Toronto filmmaker Clement Virgo has worked in the industry for over two decades, yet he says he was surprised to find out that his coming-of-age film set in Scarborough is this year’s leading film nominee heading into the Canadian Screen Awards.
Virgo’s feature Brother, which is based on the novel by David Chariandy, received 14 nods from the Canadian Academy of Cinema and Television on Wednesday, including best motion picture and achievement in direction.
The adaptation, which dives into societal challenges facing two Jamaican Canadian brothers in the 1990s, debuted at the Toronto International Film Festival and made TIFF’s Top Ten list for 2022.
“I’ve been making films for [more than] 20 years and I’ve had my ups and downs in terms of getting a nomination or not being nominated,” said Virgo, who won a Canadian Screen Award for best direction in a limited series with the CBC series The Book of Negros in 2016.
“When you get nominations, it’s kind of a confirmation of the fact that people respond to your work,” Virgo said. “I never take it for granted because filmmaking is hard.”
Virgo added that it’s gratifying for him to witness BIPOC-led content leading the CSA nominations and being embraced in Canada.
The Black-led CBC and BET Plus series The Porter is the top overall nominee with 19 nods, including best drama series, best writing in a drama and best costume design.
Set in Montreal, Detroit and Chicago, the hour-long series that spotlights the railway workers’ pursuit of liberation boasts a largely Black Canadian creative team, including co-creator Arnold Pinnock and showrunners Marsha Greene and Annmarie Morais.
“I remember when I first started, there was a handful of filmmakers doing the work and there were a handful of activists,” said Virgo, who entered the industry with his crime drama Rude in 1995.
“For the Academy to acknowledge and to say that this is the best of the Canadian film industry is great.”
The film’s star Lamar Johnson is also up for performance in a leading role for his turn as a younger brother living in the shadow of a dynamic older sibling while taking care of his mother. The feature is set for a theatrical release on March 17.
Johnson said that he woke up to text messages and felt overwhelmed by the number of nominations tied to a project he feels was defined by effort and passion.
“This is very special to me, especially with it being the Canadian Academy,” said Johnson. “Me being a Canadian boy, being born and bred here and this being my first real nomination, I would say I’m really grateful.”
Other major contenders for best motion picture include Stéphane Lafleur’s sci-fi dystopian drama Viking with 13 nods, David Cronenberg’s body horror Crimes of the Future with 11, and Anthony Shim’s immigrant drama Riceboy Sleeps with six.
Two other top challengers in television include the CBC comedy Sort Of, and the kids’ series Detention Adventure, which are tied for the second-highest number of nominations at 15.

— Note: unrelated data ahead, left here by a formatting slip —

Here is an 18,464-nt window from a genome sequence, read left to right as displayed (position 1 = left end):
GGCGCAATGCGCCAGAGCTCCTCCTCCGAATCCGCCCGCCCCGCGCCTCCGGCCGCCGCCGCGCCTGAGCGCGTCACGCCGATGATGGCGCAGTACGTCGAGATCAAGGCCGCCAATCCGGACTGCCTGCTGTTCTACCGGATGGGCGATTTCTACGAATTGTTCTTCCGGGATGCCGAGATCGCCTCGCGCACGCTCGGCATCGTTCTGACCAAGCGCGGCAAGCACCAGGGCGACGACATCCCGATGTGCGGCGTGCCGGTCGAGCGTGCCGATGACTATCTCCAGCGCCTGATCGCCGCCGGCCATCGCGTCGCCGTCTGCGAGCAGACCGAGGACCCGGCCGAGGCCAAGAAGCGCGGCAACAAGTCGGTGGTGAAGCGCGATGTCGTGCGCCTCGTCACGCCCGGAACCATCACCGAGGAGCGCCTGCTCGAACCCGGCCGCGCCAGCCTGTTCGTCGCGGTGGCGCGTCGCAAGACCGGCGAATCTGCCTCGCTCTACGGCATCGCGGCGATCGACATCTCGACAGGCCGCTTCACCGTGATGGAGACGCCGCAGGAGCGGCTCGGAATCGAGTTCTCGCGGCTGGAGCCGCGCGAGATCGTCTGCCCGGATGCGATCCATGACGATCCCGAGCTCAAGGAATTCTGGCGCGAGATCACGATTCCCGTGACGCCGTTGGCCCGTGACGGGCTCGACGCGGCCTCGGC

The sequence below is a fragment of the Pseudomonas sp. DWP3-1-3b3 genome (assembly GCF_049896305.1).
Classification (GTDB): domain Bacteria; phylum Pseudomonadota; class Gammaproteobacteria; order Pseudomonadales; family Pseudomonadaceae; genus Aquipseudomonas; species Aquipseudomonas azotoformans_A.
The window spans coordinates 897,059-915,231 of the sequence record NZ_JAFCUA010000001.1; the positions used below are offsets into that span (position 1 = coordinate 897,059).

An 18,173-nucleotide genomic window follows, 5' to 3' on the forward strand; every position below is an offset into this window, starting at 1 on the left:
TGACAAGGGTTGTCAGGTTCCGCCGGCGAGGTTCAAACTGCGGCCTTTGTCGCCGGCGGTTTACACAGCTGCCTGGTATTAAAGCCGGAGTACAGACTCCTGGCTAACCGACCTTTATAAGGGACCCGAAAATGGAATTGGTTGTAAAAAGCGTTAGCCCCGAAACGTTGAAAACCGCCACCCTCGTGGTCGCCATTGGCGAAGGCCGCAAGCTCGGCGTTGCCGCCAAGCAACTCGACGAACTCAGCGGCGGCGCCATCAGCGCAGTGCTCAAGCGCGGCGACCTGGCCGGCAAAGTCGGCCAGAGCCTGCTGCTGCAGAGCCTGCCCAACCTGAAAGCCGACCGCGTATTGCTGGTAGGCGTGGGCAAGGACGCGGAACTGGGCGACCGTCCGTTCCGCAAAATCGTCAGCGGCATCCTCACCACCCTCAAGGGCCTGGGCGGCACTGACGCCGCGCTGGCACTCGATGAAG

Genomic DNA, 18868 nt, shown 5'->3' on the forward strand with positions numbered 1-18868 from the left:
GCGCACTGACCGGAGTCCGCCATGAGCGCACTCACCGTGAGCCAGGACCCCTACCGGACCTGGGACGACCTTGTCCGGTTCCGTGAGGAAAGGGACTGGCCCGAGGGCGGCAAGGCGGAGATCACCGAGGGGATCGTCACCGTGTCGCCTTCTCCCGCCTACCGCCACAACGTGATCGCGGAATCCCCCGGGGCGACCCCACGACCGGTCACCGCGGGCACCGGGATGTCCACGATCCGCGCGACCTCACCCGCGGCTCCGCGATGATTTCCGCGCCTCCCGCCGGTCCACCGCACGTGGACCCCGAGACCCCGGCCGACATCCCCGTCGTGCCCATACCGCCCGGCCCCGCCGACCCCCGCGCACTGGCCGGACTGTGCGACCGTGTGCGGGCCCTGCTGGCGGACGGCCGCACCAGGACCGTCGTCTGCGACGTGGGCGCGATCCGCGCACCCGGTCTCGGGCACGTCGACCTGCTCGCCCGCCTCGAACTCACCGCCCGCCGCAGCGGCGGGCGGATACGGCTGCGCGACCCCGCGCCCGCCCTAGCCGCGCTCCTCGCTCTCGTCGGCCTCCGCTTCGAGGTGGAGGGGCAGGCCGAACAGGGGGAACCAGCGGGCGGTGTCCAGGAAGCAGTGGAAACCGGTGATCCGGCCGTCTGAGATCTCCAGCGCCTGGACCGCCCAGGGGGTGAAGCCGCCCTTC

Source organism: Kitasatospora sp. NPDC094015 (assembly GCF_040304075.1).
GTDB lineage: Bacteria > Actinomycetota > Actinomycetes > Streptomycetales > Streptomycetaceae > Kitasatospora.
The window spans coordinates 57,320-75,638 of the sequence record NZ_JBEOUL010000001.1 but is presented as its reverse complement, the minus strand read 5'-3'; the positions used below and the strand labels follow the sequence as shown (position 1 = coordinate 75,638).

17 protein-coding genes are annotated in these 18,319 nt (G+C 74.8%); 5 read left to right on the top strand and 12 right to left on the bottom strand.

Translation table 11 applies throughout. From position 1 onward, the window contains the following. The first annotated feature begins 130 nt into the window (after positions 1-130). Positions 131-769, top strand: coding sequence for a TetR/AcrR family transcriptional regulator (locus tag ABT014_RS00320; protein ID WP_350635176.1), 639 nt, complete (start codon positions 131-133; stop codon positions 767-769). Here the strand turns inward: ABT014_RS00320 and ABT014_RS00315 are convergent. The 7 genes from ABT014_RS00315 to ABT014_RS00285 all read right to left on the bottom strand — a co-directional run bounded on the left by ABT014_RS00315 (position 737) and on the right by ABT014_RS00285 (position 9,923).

Sort Of, which follows a gender-fluid millennial navigating work and romantic relationships, is up for best comedy series and best lead performer for Bilal Baig for the show’s second season.
Performance nods for Baig and co-star Amanda Cordner, who is up for best supporting performer in a comedy, come after the actors chose not to submit for the 2022 awards due to the gender-binary classification system at the time.
“It really didn’t feel like I was standing my ground at the time. it was a gender category and I’d feel uncomfortable if I was nominated, it’s just facts,” said Baig in a phone interview shortly after the nominations.
The Academy of Canadian Cinema and Television has since implemented gender-neutral categories for lead and supporting film and TV roles. In this inaugural year, the change has shifted the number of nominations per performance category from five to eight.
“I really was not trying to change the whole system – the awards are cool and it’s a great celebration but I was just trying to be real with myself.”
The annual bash will hand out trophies in 145 categories for film, television and digital media, in genres ranging from kids’ programming to reality series to news. Special honours and fan choice bring the awards tally to 157.
On the TV news front, CTV National News with Lisa LaFlamme is up for best national newscast, competing with CBC’s The National, APTN National News and Global National News.
The nod comes following LaFlamme’s departure from CTV last August due to what Bell Media described as a “business decision” and which LaFlamme said left her “blindsided.” The ouster sparked a public outcry and a workplace review at the station.
LaFlamme is also nominated for best news anchor, and she’s set to receive the Gordon Sinclair Award for broadcast journalism.
Actors Ryan Reynolds, Simu Liu and Catherine O’Hara are also among the special honourees.
In the digital media categories, the satirical show Revenge of the Black Best Friend is on top with nine nominations.
Created, co-written and co-produced by Amanda Parris, the series stars Olunike Adeliyi as a self-help guru who wants to end Black stereotypes in the film and television industry.
The most-nominated reality or competition program is Canada’s Drag Race with nine nods.
While awards will be handed out in person for the first time since the pandemic, the Academy announced earlier this month that the traditional live broadcast, which honours the best in film and television, will be replaced with a pretaped special hosted by comedian Samantha Bee.
The awards will be handed out at seven filmed but untelevised galas between April 11 and 14 with opportunities for winners to accept hardware and give speeches among their peers.
Winners will be made public throughout the week, leading up to the pretaped telecast that will incorporate celebrity interviews and highlights from the galas. It will air April 16 on CBC and CBC Gem.